The design industry for years has been at the forefront of constant change. Changing style trends, from traditional to contemporary, to transitional, to soft contemporary, to rustic and old world — everything is in style at some point. Popular finishes change as frequently as the fashion industry. Materials are constantly changing from familiar materials with familiar finishes, to familiar materials with new finishes and textures, to totally new materials with previously unavailable finishes and textures. New technology has changed everything from materials, colours and finishes, to how we live in our homes. New appliances, new entertainment systems, new computer technologies – all leading to new “smart homes.” The design industry has to bring all these moving parts together to fulfill client needs and preferences.
Just to throw another permutation into the mix, there is no “client.” Client types are also constantly changing. From baby boomers to millennials, Gen X’ers, empty nesters, then add in cultural changes, lifestyle, and economic diversity…interior design has become a Rubik’s Cube of possibilities.
Change is inevitable. The way we work has also changed. Just look at WeWork and the proliferation of other shared workspace environments. This development is a reflection of changes in how the next generation wants to work. The key word here is “wants.” In the old days, the goal was to get a good job in a good company. The next generation wants more out of work and life, and they seem prepared to take the risks to make it happen especially in the creative business sectors.
Over the past few years, there has been a proliferation of independent professionals of all ages in the residential design industry. They have the talent and education, the contacts, and the confidence to be independent. The upside of being independent is that one has low overhead with lots of flexibility. The downside (as I see it) is that they are often working out of their homes. A home office space is ideal for many professionals, but residential and kitchen design is a unique one where we require resource materials, and oh the samples! Also, what about professional contact, inspiration, and the enjoyment of sharing creative ideas?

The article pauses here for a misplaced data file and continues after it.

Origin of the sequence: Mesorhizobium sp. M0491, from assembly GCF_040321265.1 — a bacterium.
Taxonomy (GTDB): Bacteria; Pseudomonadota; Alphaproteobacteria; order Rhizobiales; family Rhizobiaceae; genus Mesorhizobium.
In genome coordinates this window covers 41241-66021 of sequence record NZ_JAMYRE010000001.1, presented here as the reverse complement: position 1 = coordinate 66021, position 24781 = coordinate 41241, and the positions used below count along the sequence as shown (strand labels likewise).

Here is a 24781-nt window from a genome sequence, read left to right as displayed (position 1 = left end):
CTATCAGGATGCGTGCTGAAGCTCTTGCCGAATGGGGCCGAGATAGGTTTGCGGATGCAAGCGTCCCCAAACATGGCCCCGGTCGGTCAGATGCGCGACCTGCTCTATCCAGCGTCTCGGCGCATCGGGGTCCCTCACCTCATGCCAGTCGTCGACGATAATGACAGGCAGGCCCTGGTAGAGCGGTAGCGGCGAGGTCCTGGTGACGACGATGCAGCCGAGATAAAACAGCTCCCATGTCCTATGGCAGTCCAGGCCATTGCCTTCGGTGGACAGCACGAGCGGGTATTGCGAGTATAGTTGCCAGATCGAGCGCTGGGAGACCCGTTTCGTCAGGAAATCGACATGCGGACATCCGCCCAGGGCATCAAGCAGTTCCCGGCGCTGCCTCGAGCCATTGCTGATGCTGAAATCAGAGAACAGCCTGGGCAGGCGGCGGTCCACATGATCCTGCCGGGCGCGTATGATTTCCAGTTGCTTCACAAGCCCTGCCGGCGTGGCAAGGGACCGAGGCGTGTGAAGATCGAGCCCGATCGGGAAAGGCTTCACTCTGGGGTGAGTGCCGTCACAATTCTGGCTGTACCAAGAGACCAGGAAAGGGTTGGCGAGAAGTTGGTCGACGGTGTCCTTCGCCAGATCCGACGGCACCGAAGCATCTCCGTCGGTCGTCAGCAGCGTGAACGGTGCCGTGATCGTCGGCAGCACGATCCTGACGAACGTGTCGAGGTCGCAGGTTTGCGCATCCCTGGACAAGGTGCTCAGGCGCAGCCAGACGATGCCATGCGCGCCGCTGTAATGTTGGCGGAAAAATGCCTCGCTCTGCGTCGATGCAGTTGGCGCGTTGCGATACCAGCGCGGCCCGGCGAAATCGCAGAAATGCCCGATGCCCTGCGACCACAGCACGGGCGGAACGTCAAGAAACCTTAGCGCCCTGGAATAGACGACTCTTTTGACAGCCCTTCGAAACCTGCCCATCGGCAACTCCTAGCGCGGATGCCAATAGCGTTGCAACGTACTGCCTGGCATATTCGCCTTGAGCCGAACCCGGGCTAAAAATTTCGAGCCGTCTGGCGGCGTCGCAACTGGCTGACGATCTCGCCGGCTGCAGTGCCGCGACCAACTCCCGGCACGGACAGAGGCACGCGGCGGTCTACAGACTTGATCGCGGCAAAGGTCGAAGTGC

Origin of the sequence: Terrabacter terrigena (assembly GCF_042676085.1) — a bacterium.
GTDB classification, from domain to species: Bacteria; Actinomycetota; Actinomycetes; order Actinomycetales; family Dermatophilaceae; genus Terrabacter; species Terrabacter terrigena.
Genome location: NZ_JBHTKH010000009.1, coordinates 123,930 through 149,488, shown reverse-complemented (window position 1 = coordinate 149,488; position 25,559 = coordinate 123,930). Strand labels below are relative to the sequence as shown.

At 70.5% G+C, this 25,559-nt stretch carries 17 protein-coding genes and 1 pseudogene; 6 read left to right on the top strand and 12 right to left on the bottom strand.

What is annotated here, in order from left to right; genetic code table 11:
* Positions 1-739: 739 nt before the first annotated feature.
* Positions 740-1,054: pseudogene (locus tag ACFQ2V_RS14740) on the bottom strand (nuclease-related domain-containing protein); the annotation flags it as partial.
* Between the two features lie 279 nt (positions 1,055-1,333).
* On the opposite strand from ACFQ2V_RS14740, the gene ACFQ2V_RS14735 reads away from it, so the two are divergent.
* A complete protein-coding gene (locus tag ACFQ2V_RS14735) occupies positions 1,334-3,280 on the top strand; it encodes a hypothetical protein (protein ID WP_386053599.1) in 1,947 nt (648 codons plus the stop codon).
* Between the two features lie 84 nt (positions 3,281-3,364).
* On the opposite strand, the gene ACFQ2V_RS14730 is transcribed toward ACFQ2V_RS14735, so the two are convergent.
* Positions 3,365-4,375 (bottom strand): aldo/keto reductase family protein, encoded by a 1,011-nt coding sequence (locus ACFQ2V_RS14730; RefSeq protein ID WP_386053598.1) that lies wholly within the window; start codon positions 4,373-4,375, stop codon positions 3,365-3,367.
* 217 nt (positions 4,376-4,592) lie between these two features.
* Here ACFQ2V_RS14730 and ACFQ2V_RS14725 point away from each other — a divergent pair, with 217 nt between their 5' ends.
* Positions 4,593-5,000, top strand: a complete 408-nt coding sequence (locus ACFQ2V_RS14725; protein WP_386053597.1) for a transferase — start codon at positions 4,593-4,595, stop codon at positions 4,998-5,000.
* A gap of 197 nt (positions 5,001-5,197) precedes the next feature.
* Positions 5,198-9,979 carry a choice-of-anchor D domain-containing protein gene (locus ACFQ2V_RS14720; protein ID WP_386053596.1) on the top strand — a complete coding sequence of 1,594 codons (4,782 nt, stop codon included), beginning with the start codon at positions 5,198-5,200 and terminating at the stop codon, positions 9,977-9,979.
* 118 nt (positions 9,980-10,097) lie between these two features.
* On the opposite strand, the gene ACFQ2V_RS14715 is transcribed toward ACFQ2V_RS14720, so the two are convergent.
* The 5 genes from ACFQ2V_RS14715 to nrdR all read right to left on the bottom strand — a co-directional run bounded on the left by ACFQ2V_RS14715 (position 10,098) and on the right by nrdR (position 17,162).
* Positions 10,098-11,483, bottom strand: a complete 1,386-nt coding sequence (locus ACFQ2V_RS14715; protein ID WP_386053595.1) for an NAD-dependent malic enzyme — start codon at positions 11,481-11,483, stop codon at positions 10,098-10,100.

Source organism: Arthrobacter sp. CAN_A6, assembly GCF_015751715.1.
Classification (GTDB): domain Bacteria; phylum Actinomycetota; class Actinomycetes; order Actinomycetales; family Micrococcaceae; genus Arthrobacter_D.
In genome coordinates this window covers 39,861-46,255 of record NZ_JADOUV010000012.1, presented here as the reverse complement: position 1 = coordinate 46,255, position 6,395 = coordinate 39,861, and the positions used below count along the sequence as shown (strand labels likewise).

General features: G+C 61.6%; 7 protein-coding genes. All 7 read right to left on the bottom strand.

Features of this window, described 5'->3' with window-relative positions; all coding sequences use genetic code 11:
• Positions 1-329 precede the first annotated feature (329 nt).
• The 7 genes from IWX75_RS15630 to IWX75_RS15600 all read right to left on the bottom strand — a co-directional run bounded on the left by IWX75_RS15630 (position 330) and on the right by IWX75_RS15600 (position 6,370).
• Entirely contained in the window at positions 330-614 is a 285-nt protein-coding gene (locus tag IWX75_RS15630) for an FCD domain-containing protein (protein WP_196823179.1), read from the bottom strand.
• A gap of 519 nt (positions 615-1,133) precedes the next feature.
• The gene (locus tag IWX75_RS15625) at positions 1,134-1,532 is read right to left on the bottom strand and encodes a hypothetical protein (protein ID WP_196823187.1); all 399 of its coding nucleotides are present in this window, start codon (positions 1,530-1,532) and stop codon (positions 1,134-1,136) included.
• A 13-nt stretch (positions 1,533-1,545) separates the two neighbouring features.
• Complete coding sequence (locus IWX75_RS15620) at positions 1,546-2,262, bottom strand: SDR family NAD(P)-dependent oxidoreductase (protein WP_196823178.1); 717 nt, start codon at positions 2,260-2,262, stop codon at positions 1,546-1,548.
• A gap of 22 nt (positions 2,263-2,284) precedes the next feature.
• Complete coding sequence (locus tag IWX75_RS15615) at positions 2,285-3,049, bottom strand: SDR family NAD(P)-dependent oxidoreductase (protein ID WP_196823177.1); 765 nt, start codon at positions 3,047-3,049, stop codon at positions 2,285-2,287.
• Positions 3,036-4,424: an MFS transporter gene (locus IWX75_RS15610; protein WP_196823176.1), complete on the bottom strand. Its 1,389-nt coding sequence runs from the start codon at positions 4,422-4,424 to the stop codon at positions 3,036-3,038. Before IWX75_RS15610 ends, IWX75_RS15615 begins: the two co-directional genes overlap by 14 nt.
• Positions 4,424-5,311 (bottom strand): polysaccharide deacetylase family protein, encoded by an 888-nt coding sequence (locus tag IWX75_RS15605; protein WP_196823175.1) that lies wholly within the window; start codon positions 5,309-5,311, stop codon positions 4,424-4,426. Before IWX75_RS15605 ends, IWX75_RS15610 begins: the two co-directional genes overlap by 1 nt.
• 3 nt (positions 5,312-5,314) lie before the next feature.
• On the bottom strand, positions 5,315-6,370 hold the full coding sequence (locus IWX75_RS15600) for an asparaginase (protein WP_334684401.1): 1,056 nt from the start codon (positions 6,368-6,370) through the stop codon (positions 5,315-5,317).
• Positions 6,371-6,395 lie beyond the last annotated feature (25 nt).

In the spirit of WeWork, a new model has arrived of shared workspace specifically focused on the kitchen and bath industry, alongside residential and construction professionals. Located in the Olympic Village corridor is CUBE Creative. We now have the offer of private offices and workspaces, shared working areas and presentation/meeting areas, and private boardrooms. At hand we find a resource library, samples surrounded by showroom displays. Perfect!
This space will ensure our local representatives are highly motivated to come to us with their new product offers and samples as well as provide us with training opportunities.
Another invaluable component to this new “communal” working environment is the mix of youth and experience that will come together. We have a lot to learn from each other and we are stronger when we combine youthful creativity and energy with experience.
This is an exciting opportunity for our industry. Vancouver hosts a vibrant design community with several diverse design districts. The idea of a gathering workspace where creativity flourishes and like minds can retreat to work with enjoyment is stimulating.
Due to the high cost of office space in Vancouver, it is expected that 20 per cent of office space will be shared workspaces in the next 10 years. It is the work environment equivalent to Uber and Airbnb. No more days alone in a cubicle!
Tia Payeur, CMKBD, is co-owner of Atelier Nouveau Interior Design in Vancouver.